Uniformly low expression of IFN and IFNGR1 in PKDL skin biopsies could explain parasite persistence and is consistent with prior demonstration of genetic association with IFNGR1 polymorphisms. Identification of novel potentially functional rare variants at IFNGR1 makes an important general contribution to knowledge of rare variants of potential relevance in this Sudanese population.
PMCID: PMC4265480  PMID: 25466928
PKDL; Visceral leishmaniasis; Polymorphisms; RNA expression; IFNG; IFNGR1; Rare variants; Sudan
2.  Comparison of Methods to Account for Relatedness in Genome-Wide Association Studies with Family-Based Data 
PLoS Genetics  2014;10(7):e1004445.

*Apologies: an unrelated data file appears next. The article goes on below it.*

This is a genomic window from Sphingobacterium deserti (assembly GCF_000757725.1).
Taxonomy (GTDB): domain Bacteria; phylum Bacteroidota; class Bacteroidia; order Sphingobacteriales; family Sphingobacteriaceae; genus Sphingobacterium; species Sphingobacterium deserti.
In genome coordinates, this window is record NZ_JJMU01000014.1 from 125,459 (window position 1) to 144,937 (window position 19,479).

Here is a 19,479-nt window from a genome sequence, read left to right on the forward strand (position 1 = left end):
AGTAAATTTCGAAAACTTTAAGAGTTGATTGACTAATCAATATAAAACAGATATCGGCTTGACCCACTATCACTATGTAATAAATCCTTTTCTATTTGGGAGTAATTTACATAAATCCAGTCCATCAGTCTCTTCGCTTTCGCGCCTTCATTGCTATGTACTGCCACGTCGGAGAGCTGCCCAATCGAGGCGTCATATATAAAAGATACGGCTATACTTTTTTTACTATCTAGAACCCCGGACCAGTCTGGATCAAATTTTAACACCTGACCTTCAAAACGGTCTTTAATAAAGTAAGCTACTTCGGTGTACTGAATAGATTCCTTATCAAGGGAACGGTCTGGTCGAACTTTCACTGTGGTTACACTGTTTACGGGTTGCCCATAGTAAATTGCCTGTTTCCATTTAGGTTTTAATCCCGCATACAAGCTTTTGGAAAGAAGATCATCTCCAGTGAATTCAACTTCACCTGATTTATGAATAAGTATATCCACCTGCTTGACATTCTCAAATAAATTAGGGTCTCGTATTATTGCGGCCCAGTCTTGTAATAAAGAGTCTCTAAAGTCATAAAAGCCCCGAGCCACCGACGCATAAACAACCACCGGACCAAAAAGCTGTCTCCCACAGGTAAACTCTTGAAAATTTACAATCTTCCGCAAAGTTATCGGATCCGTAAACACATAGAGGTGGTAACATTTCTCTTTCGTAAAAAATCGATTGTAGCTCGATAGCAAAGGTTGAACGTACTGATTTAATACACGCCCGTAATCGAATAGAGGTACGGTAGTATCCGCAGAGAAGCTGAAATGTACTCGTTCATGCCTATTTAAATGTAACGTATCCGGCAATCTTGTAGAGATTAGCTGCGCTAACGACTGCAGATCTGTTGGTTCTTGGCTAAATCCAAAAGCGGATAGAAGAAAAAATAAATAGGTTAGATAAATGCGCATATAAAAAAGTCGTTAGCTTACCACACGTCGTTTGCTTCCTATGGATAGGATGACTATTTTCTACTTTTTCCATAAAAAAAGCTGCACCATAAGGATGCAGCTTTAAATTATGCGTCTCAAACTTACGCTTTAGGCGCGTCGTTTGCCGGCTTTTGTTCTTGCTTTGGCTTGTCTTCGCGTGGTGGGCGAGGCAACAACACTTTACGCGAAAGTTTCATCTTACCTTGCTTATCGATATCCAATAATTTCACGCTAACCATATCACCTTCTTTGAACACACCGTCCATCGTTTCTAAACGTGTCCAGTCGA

Approaches based on linear mixed models (LMMs) have recently gained popularity for modelling population substructure and relatedness in genome-wide association studies. In the last few years, a bewildering variety of different LMM methods/software packages have been developed, but it is not always clear how (or indeed whether) any newly-proposed method differs from previously-proposed implementations. Here we compare the performance of several LMM approaches (and software implementations, including EMMAX, GenABEL, FaST-LMM, Mendel, GEMMA and MMM) via their application to a genome-wide association study of visceral leishmaniasis in 348 Brazilian families comprising 3626 individuals (1972 genotyped). The implementations differ in precise details of methodology implemented and through various user-chosen options such as the method and number of SNPs used to estimate the kinship (relatedness) matrix. We investigate sensitivity to these choices and the success (or otherwise) of the approaches in controlling the overall genome-wide error-rate for both real and simulated phenotypes. We compare the LMM results to those obtained using traditional family-based association tests (based on transmission of alleles within pedigrees) and to alternative approaches implemented in the software packages MQLS, ROADTRIPS and MASTOR. We find strong concordance between the results from different LMM approaches, and all are successful in controlling the genome-wide error rate (except for some approaches when applied naively to longitudinal data with many repeated measures). We also find high correlation between LMMs and alternative approaches (apart from transmission-based approaches when applied to SNPs with small or non-existent effects). We conclude that LMM approaches perform well in comparison to competing approaches. Given their strong concordance, in most applications, the choice of precise LMM implementation cannot be based on power/type I error considerations but must instead be based on considerations such as speed and ease-of-use.